7 Mistakes I Made As A First Time Author

Posted 19/06/2017 by tiffanyshand in Authorship, Self Publishing / 6 Comments

When I first started out as a first-time author I was overwhelmed about what I should do. There’s so much information out there saying do this, do that and about what you should do in regards to editing, cover design, and marketing. It’s hard for anyone to know what they should do given how many opinions there are on what you should be doing. My first publishing experience was over two years ago now and I’ve since published over 10 books since then. But it’s nice to how far I’ve come since then.

This is not a post about what you should or should not do. Just to highlight some of the mistakes I’ve made. Most of these were financial ones.

Here are the five mistakes I made as a first-time author.

1. I paid way too much for editing. That’s a bit of an understatement! I was conned out of a lot of money for editing I didn’t need and the amount I paid. I met my two “editors” in the writing group I used to attend. They appeared professional and had good reviews so I thought I’d give them ago. When I got the quote, I was shocked and wish I’d followed my instincts and gone with someone else. I paid for a copy edit, developmental edit and proofread. This was supposed to take 4 months but eventually turned into an entire year. One single round of editing took 8 months!

Now I’m a professional editor myself now so I can appreciate that editing takes time but I was lucky to get one chapter a month from them without any kind of explanation. I didn’t get a developmental editor – in the end, I got barely more than a proofread. They completely messed up my manuscript and actually created more mistakes than there already was. The worse thing was they were people I trusted, but turned out to only be people out to get my money. The lesson I learnt here was you need to shop around for editors, get sample edits done and find someone you can trust and work well with.

2. I used a paid beta reader. Again this service was through my so-called editors. I didn’t know much about beta readers at the time and thought it would be good to have someone unbiased give me feedback. What I got instead was a joke. The woman told me I should make my novel like another author’s and thought it was about vampires. This was ridiculous as I only had one vampire in it who appeared in only three scenes.

3. I didn’t have any kind of budget. I know that publishing should be treated like a business and a business should be budgeted for. I just did whatever and spent money on things I didn’t need.

4. I didn’t have any real kind of plan in place. Once I published my novel out I thought the royalties would start rolling in, right? Wrong! I learnt that I needed to know how to plan and market that book rather than just winging it. A book needs to be treated like the product it is.

5. I paid for formatting. I had not one but two formatters. This cost ms a lot of wasted time and money on things I could have done myself. The first formatter was from Fiverr and she corrupted my files. The second one was a company who I hired to fix the problem and didn’t. In the end, I did find a professional formatter who did a good job.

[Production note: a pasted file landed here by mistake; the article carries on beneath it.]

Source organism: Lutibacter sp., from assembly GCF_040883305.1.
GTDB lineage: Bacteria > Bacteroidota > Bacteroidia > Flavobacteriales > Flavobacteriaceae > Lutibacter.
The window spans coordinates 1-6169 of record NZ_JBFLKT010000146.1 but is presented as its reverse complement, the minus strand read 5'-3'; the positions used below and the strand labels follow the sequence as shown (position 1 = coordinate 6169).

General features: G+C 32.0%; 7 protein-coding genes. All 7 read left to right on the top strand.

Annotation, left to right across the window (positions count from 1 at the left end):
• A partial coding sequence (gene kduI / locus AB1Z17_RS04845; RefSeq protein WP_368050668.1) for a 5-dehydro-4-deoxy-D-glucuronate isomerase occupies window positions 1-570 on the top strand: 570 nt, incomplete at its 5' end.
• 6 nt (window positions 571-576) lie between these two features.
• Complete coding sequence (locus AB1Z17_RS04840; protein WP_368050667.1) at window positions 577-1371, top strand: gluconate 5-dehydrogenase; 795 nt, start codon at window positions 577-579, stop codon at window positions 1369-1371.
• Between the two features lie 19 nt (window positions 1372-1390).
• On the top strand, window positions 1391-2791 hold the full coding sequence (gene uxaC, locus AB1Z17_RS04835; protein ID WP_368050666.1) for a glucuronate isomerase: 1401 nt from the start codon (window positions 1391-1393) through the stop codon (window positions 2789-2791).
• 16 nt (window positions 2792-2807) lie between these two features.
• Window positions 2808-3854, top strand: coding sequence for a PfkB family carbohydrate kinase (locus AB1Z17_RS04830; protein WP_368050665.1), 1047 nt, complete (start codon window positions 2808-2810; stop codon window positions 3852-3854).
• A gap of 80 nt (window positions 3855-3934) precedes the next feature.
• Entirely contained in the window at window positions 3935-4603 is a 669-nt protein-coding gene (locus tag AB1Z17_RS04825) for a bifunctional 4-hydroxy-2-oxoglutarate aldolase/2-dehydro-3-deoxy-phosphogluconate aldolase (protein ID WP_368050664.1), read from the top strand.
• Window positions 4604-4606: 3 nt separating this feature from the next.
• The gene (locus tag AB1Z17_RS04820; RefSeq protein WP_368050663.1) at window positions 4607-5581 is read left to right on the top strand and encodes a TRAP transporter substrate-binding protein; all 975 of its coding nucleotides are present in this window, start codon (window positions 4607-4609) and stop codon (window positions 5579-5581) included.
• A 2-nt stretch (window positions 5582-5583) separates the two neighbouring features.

6. I brought and gave away too much stuff. I brought bookmarks, key rings, and notebooks for my first book. I also gave away paperbacks and this all cost me a small fortune in postage. Most people didn’t seem very interested in the bookmarks or key-rings even though I had a nice person from my writing group design and make them for me. I think it’s best just to get bookmarks and maybe give away a couple of paperbacks. Keep postage to your own country as international postage costs a lot.

7. I spent too much money on things I didn’t need. I think it’s definitely a good idea to have a budget and have a plan in place whenever you start publishing. Don’t pay for editing you don’t need and don’t go for things you can’t afford.

You may think after all the hassle and problems I had on my way to publishing would actually have put me off. But I learnt some value lessons from that experiences both about business and publishing. Any author is bound to make mistakes when they first start out, but I think it’s how you learn from those mistakes that is important.

Thankfully working on my second book was much easier, I got to work with a proper professional editor and hopefully know more about what I’m doing now.

What mistakes did you make as a first-time author? If any?

Posted 19/06/2017 by tiffanyshand in Authorship, Self Publishing / 6 Comments


  • Oh dear, I was like sixteen when I self published my first novel and I wish I could take them all back. It was not nearly as good as I thought at the time. Tip: don’t publish when you are just a kid. My peers thought it was cool though. And my parents paid for everything. Don’t think they can this time. You must have spent a lot of money. Thank you for the warnings. I’m working on a book now, slowly though. If you ever like to collaborate, writing or blogging, you’ve got my email!

    • Yes, a lot but I learned so much from the experience. Great, would love to collaborate with you some time. I’m a spoonie too.

  • Natasha Botkin

    I know I made several “mistakes” more so as time progressed. I need to go back and re-create what I did with my first ebook. xoxo

  • Thanks so much for sharing these tips! I want to write a novel someday so I found your lessons so inspiring, xo <3

    • Glad you found it helpful. Good luck with your novel, you should go for it. It’s a great experience.

  • I loved your tips and I am glad you are able to turn the lessons you have learned into action. I am in the process of writing a book and I appreciate your tips. I am worried about the editing process and your tips definitely supplied me with some food for thought.